Phom Bakheng Temple: The temple is located on a hill serving as the first city of Angkor long ago. The capital offers panoramic views of Angkor Wat, Angkor Thom and the surrounding areas. It is best visited in the late afternoon for a spectacular sunset or in the early morning for sunrise over Angkor Wat.

Banteay Srei Temple: The temple stands apart for the quality of its construction and decoration. Its pink sandstone walls are decorated with what some consider the best carving in its amazing state of preservation. Built in 967 and dedicated to Brahma, it is located 25km (16 miles) north of Angkor Wat.

Phnom Kulen Site: This site is widely regarded as the birthplace of the ancient Khmer Empire. This hilltop site has the country’s largest reclining Buddha. Access to Phnom Kulen can be challenging especially during the rainy season. If you are able to reach the site, make sure you see the stunning river of 100 lingas were over a thousand small carvings are etched into the sandstone riverbed. Further downstream, larger blocks of stone are carved with apsaras, Vishnu, and other figures. All the sandstone used in the construction of Angkor was quarried here.

The Roluos Group: A grouping of temples and capital of Indravarman in (877 – 889), the Roluos Group was first built and made of brick with carved plaster reliefs. The group is made up of the tree temples of Preah Ko, Bakong and Lolei. Many of the later temples in Angkor are based on these earlier structures.

Angkor Thom: The temple was built by Cambodia’s great builder, Jayavarman Vii. This 10kmsq city is enclosed by an eight meter high wall and encircled by a 100m moat said to have been inhabited by fierce crocodiles. There are five 20m gates located along the city’s walls. The moat is flanked with statues of 54 gods on the left and 54 devils on the right, all seemingly engaged in a game of war.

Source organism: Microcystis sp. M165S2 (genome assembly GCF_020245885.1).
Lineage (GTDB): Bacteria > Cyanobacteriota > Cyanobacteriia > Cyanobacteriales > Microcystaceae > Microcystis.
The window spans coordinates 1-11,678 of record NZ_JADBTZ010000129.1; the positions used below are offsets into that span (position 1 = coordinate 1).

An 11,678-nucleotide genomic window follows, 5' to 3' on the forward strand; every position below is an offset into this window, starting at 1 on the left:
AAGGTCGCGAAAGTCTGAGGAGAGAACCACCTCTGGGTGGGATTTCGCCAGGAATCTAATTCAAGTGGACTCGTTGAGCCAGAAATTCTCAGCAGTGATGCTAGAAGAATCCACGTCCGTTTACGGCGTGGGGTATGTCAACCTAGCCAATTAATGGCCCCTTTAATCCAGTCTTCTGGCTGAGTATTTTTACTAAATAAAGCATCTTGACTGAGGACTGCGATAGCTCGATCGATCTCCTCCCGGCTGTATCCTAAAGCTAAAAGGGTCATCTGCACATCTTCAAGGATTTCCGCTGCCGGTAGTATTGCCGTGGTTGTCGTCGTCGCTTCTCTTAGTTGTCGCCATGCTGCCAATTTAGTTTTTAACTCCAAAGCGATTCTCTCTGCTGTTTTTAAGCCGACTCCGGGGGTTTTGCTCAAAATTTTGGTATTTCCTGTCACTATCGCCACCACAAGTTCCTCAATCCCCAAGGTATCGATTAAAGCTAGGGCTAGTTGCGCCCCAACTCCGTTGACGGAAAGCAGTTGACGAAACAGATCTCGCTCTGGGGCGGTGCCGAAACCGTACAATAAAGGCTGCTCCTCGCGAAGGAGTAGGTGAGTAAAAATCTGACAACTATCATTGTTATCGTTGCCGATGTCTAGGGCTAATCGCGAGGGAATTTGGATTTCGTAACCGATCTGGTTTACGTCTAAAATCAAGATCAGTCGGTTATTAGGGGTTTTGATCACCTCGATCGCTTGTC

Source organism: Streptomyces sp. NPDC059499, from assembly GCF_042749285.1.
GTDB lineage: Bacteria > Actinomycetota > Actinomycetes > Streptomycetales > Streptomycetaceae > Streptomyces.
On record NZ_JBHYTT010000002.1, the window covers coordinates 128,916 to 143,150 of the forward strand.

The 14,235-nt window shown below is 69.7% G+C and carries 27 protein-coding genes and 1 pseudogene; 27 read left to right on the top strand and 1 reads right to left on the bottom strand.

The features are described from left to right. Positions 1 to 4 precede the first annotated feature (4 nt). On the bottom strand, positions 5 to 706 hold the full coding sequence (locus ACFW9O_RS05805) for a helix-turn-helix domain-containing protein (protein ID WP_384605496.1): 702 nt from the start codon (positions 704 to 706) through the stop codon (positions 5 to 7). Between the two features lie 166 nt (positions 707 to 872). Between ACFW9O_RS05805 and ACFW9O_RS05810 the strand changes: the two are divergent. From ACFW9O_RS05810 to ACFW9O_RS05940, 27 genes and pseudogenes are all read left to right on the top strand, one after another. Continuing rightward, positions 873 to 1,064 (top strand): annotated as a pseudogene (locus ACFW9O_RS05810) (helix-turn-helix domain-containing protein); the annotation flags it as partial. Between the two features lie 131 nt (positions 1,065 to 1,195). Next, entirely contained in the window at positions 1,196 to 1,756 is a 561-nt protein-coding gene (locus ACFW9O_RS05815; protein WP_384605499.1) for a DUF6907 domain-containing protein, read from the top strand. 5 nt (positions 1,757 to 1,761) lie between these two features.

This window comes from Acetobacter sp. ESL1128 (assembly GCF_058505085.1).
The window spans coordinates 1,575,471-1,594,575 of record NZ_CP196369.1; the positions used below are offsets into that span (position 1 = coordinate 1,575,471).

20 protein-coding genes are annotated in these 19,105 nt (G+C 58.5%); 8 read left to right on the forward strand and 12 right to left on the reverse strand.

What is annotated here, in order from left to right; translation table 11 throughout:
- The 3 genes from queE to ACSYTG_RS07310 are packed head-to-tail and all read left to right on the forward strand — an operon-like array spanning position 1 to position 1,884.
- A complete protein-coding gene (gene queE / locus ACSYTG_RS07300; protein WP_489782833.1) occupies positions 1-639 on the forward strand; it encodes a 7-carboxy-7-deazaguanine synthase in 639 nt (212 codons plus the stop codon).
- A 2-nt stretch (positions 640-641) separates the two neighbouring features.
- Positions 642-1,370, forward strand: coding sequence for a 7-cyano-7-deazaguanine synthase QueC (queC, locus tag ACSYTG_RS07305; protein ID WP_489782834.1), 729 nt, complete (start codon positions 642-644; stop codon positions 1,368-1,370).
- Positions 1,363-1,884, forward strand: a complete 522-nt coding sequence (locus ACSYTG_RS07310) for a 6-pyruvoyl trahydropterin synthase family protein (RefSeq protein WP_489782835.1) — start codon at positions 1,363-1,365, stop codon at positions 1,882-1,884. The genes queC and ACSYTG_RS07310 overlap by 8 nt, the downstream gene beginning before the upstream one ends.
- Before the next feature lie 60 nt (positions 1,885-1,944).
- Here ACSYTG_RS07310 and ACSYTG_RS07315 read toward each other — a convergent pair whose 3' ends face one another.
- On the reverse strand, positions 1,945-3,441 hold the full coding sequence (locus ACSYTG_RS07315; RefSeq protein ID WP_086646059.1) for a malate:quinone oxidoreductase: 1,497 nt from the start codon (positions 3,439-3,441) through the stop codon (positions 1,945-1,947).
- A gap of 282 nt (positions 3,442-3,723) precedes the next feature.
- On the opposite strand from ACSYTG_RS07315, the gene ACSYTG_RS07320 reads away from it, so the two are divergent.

The Bayon Temple: Located in the heart of Angkor Thom, the Bayon Temple is a 54 tower temple that initially seems to be a shapeless mass of gray and brown stone, but as one approaches the structure, the towers are in fact carved with more than 200 huge, enigmatic faces of Avalokitesharva bearing down on you wherever you turn. Bayon is easily the most popular site after Angkor Wat itself.

The Ta Prohm Monastery: The monastery was built in the late 12th century; it is unforgettable due to the massive trees with thick roots that entangle the walls. They were left here intentionally by the archaeologists working on the site. While clearing back the forest, it was decided to leave them in place to serve as a reminder of how the original discoverers found it and other temples. Many of the trees have grown around and through the walls.


Phnom Penh is the commercial, political and cultural hub of the Kingdom and is home to over one million of the country’s estimated 11.4 million people. The city offers several cultural and historical attractions including the Royal Palace, Silver Pagoda and the National Museum.

This modern capital is a vibrant, bustling city nestled majestically on the banks of the confluence of two mighty rivers: The Mekong and The Tonle Sap. These rivers then split again as the Mekong and Tonle Bassac at Chaktomuk, meaning four faces. Phnom Penh is a veritable oasis compared to the modernity of other Asian capitals. With wide, tree-lined boulevards and low-rise buildings, Phnom Penh harks back to the colonial days of this former French playground. The many older French colonial buildings add to the ambiance.

The Killing Fields: The killing Fields of Cheung ek are situated 15km (9.3 miles) southwest of Phnom Penh. This was the place where more than 17,000 civilians were killed and buried in mass graves; many of them were transported here after their detention and torture in Toul Sleng. This place is a chilling reminder of the brutalities from the genocide perpetrated by the Khmer Rouge. In the centre of the area is a 17-story glass memorial housing 8,000 skulls exhumed from the graves.